I have no resolutions, because they are always the same, which means it makes no difference if I start tomorrow or next month or next year. So if I really want to change certain things, I have to want it more than I do.

Some things to look forward to next year: we're trying the Mud Factor 5k obstacle run in June. Also we'll be purchasing a truck and camper from my parents, which will make vacationing much more fun and avoiding airport security possible. I'll be trying out for The Marvelous Wonderettes, but if I don't make it in the show, I'll join the Cantora Arctica choir again for their spring semester.

In the meantime, I'll be writing, playing guitar, maybe starting craft projects again. And spending less time wasting my brain on iPad games like Candy Crush Saga. (Why, oh, why did I ever start playing that time vampire of a game?!)

Wait, that almost sounded like New Year's resolutions after all ...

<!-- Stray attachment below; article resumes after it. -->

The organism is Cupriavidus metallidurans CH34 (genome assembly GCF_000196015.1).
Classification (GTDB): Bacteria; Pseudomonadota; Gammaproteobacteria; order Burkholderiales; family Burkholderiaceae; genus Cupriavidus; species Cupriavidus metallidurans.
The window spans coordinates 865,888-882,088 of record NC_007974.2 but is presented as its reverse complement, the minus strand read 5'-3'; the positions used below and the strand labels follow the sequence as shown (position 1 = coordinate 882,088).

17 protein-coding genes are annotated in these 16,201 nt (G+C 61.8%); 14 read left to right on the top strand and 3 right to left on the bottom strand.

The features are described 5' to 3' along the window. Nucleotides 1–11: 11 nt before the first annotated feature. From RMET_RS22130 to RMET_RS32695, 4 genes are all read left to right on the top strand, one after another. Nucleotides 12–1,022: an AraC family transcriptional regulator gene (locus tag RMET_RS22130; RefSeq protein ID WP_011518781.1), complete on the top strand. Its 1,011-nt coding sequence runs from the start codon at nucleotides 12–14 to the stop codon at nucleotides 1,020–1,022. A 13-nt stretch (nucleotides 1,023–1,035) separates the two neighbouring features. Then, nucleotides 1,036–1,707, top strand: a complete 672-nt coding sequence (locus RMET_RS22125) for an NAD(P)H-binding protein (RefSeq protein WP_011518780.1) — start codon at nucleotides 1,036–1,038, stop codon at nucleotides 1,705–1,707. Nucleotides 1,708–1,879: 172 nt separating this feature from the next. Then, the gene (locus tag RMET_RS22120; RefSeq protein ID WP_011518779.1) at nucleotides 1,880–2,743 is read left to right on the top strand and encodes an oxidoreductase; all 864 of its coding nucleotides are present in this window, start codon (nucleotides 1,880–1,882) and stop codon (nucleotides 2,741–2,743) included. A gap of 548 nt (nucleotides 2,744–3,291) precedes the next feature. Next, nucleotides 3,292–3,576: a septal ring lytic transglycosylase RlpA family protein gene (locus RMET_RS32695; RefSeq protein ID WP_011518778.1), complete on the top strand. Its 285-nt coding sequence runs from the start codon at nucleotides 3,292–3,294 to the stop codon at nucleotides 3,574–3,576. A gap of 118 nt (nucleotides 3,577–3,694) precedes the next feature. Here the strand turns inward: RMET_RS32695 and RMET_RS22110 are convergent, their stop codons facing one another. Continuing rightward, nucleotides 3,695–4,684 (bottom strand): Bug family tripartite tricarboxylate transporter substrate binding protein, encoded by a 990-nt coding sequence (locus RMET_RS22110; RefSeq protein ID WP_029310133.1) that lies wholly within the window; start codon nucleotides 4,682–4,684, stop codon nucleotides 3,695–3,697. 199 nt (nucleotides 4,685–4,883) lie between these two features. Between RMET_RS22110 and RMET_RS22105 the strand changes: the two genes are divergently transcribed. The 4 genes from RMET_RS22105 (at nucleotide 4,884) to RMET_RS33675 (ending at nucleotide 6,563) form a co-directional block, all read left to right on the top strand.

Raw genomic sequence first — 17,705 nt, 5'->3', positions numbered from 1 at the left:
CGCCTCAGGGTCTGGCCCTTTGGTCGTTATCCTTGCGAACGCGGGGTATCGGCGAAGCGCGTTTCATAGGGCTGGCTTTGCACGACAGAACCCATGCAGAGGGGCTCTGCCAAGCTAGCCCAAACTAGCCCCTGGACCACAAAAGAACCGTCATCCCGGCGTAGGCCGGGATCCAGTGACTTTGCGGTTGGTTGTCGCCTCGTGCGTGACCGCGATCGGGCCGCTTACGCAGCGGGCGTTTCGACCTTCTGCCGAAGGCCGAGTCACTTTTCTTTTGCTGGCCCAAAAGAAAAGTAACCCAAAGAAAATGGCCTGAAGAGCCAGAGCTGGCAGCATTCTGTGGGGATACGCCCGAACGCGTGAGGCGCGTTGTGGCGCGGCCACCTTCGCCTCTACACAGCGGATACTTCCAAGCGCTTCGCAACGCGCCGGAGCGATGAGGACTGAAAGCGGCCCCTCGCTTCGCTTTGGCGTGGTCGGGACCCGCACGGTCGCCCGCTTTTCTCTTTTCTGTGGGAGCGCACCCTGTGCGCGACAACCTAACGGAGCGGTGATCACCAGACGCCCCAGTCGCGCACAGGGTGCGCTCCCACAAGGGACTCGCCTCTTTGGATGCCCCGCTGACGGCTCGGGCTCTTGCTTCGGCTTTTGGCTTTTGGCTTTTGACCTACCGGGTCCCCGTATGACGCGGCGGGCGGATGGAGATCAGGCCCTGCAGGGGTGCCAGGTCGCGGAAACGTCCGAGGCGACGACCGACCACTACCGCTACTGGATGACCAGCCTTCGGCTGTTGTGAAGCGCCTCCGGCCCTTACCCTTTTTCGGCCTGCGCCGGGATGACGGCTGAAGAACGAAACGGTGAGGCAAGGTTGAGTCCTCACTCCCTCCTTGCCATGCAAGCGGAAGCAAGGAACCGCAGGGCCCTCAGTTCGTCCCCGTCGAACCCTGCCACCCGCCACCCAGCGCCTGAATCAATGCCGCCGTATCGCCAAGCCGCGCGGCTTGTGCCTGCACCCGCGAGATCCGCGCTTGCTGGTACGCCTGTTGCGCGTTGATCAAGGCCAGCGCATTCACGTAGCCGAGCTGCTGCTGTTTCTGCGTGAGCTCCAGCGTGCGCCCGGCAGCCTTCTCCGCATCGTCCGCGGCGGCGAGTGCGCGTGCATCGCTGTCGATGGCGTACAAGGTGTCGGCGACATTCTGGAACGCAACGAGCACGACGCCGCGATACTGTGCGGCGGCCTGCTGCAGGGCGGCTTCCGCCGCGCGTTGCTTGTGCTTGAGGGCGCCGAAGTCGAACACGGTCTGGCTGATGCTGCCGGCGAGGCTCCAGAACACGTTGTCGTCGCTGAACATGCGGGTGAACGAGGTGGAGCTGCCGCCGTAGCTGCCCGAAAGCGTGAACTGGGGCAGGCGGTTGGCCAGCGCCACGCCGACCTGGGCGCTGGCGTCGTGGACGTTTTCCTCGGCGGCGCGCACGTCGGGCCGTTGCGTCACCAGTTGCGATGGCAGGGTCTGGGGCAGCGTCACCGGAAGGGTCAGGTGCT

Happy New Year! Many blessings to you and yours!

Sunday, August 25, 2013

A Whole Lotta Stuff

It has been four months since my last post. So much has been going on.

Our last winter snow occurred on May 17th this year, either tying or breaking a record for late season snow. The weather after that for two months was perfect and beautiful, even downright hot for a long time. Almost no rain at all. Even so, we only managed to get out in it a couple of times. We got a canoe and paddled the entire length of Eklutna Lake, a feat my arms will not soon forget. Carrying the canoe back up the hill to the car afterwards was a form of torture no creature ever deserves.

And then on August 1st, the rain started. It has rained most days this month. A couple of nights ago we had a big storm roll through with hail, thunder, and lightning. Dexter actually got a little freaked out by it.